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J Clin Oncol. 2004 Aug 15;22(16):3420-8.

Role of the dependence receptor DCC in colorectal cancer pathogenesis.

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Apoptosis/Differentiation Laboratory Equipe labelisée La Ligue Molecular and Cellular Genetic Center, CNRS UMR 5534, University of Lyon, 69622 Villeurbanne, France.


More than a decade ago, the DCC (deleted in colorectal cancer) gene was proposed as a putative tumor suppressor gene. Data supporting this proposal included observations that one DCC allele was deleted in roughly 70% of colorectal cancers, some cancers had somatic mutations of the DCC gene, and DCC expression was often reduced or absent in colorectal cancer tissues and cell lines. Despite subsequent studies which have supported DCC's potential role as a tumor suppressor gene, the rarity of point mutations identified in DCC coding sequences, the lack of a tumor predisposition phenotype in mice heterozygous for DCC inactivating mutations, and the presence of other known and candidate tumor suppressor genes on chromosome 18q have raised questions about DCC's candidacy. Following its initial characterization, the DCC protein was identified as a transmembrane receptor for netrins, key factors in axon guidance in the developing nervous system. At first glance, the established role of DCC and netrin-1 during organization of the spinal cord could be viewed as a further challenge to the position that DCC inactivation might play a significant role in tumorigenesis. However, recent observations on DCC's functions in intracellular signaling have renewed interest in the potential contribution of DCC inactivation to cancer. In particular, data indicate that, when engaged by netrin ligands, DCC may activate downstream signaling pathways. Moreover, in settings where netrin is absent or at low levels, DCC can promote apoptosis. Here, we review DCC's candidacy as a tumor suppressor gene, with an emphasis on how recent molecular analyses of DCC have offered support for the notion that DCC may function as a tumor suppressor gene.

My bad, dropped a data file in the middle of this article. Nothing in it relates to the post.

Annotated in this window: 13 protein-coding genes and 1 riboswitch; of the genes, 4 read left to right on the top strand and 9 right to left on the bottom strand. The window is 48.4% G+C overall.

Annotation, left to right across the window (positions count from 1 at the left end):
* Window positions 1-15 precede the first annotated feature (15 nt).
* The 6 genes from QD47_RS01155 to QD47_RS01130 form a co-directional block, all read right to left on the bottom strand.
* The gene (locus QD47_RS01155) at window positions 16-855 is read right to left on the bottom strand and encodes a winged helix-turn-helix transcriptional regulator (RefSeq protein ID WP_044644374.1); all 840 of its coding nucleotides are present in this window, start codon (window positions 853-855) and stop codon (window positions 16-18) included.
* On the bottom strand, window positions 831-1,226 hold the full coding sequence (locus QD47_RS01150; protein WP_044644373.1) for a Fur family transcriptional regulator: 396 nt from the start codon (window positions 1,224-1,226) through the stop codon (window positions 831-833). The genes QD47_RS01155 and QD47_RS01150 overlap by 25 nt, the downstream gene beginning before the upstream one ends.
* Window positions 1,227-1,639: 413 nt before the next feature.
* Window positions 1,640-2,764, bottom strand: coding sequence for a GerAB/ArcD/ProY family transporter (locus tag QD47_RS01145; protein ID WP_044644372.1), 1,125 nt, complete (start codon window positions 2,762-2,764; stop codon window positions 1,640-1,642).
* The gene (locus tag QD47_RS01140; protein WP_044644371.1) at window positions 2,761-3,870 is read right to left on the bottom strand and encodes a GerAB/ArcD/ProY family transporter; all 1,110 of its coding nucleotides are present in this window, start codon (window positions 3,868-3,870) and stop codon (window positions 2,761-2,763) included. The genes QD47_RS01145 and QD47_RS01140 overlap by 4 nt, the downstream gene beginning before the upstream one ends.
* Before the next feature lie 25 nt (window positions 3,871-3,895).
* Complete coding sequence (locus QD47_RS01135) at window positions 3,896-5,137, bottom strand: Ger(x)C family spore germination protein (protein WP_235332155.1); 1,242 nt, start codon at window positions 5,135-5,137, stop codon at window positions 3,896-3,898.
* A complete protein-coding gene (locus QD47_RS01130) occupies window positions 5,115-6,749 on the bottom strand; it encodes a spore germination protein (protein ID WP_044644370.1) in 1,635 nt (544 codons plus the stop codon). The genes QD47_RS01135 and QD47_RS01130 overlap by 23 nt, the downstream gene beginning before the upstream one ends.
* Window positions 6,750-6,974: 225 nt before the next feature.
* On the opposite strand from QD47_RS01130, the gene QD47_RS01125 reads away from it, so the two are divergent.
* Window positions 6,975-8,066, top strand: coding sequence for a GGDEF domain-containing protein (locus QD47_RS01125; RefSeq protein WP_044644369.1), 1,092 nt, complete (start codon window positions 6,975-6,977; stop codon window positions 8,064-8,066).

[Indexed for MEDLINE]

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